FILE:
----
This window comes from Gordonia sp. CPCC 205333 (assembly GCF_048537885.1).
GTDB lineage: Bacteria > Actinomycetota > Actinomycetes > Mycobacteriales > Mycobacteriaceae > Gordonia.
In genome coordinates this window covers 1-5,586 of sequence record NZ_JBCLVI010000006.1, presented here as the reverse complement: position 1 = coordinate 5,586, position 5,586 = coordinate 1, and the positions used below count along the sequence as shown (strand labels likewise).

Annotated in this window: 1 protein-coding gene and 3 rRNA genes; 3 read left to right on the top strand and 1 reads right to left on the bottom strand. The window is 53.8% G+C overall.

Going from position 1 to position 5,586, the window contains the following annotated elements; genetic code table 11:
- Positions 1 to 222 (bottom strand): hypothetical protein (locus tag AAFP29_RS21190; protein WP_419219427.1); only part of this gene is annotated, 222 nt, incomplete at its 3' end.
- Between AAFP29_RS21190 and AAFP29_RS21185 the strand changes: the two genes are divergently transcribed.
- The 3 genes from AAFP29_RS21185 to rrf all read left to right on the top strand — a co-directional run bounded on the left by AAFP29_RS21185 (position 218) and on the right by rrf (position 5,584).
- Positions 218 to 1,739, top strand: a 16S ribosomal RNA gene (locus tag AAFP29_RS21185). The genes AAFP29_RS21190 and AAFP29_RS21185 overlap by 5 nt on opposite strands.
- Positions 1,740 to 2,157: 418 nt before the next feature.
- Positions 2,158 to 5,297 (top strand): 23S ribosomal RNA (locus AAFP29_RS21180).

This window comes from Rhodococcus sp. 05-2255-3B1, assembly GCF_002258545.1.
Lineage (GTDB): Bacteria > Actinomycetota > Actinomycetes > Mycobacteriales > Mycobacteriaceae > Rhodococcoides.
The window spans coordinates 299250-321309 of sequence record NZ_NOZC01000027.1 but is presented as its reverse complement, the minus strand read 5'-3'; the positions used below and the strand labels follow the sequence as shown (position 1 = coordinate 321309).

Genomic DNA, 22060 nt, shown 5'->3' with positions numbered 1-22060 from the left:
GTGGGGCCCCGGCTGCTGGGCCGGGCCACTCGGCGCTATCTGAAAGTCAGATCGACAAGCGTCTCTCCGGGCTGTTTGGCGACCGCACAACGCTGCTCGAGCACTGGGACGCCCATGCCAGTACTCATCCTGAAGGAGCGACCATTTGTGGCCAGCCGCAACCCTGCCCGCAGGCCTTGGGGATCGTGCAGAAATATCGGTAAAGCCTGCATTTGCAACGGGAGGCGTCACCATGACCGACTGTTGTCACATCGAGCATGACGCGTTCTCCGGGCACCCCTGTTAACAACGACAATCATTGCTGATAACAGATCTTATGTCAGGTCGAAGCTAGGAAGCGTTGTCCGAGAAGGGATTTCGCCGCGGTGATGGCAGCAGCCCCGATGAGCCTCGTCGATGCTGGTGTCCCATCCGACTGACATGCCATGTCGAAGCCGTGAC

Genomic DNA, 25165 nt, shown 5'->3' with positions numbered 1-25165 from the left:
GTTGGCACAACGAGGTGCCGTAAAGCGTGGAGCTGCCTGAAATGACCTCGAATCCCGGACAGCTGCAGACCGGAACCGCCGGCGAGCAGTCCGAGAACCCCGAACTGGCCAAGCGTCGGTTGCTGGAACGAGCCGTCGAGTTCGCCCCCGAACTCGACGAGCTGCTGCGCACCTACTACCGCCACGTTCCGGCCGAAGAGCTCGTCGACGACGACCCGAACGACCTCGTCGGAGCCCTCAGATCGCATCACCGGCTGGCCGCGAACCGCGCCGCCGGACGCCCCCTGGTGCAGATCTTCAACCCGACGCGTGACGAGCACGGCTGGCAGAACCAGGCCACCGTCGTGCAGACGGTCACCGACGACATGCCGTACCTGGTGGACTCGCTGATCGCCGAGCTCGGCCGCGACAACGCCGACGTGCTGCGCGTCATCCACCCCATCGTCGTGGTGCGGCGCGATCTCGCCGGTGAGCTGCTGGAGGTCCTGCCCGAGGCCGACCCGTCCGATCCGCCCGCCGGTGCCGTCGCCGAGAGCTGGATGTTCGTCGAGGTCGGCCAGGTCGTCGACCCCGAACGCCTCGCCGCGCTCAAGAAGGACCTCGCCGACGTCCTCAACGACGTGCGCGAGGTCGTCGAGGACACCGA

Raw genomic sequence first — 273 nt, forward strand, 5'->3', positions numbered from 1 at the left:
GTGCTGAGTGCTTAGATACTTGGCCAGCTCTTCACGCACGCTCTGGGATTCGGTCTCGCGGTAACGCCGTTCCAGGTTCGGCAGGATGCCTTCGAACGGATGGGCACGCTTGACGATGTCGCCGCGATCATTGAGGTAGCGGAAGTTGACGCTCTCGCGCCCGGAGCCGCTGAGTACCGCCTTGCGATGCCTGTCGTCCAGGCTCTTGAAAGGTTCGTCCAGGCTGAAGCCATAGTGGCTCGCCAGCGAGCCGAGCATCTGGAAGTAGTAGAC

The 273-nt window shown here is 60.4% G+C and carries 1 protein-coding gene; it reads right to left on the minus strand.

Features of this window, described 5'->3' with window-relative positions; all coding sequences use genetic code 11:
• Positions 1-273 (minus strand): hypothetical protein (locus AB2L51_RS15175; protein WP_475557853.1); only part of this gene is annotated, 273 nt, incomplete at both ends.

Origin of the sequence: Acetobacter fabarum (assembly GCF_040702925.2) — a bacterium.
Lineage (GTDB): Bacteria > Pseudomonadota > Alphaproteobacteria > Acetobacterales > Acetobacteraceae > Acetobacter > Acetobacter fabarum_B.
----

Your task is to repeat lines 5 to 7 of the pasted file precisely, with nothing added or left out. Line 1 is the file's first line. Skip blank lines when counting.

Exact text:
Going from position 1 to position 5,586, the window contains the following annotated elements; genetic code table 11:
- Positions 1 to 222 (bottom strand): hypothetical protein (locus tag AAFP29_RS21190; protein WP_419219427.1); only part of this gene is annotated, 222 nt, incomplete at its 3' end.
- Between AAFP29_RS21190 and AAFP29_RS21185 the strand changes: the two genes are divergently transcribed.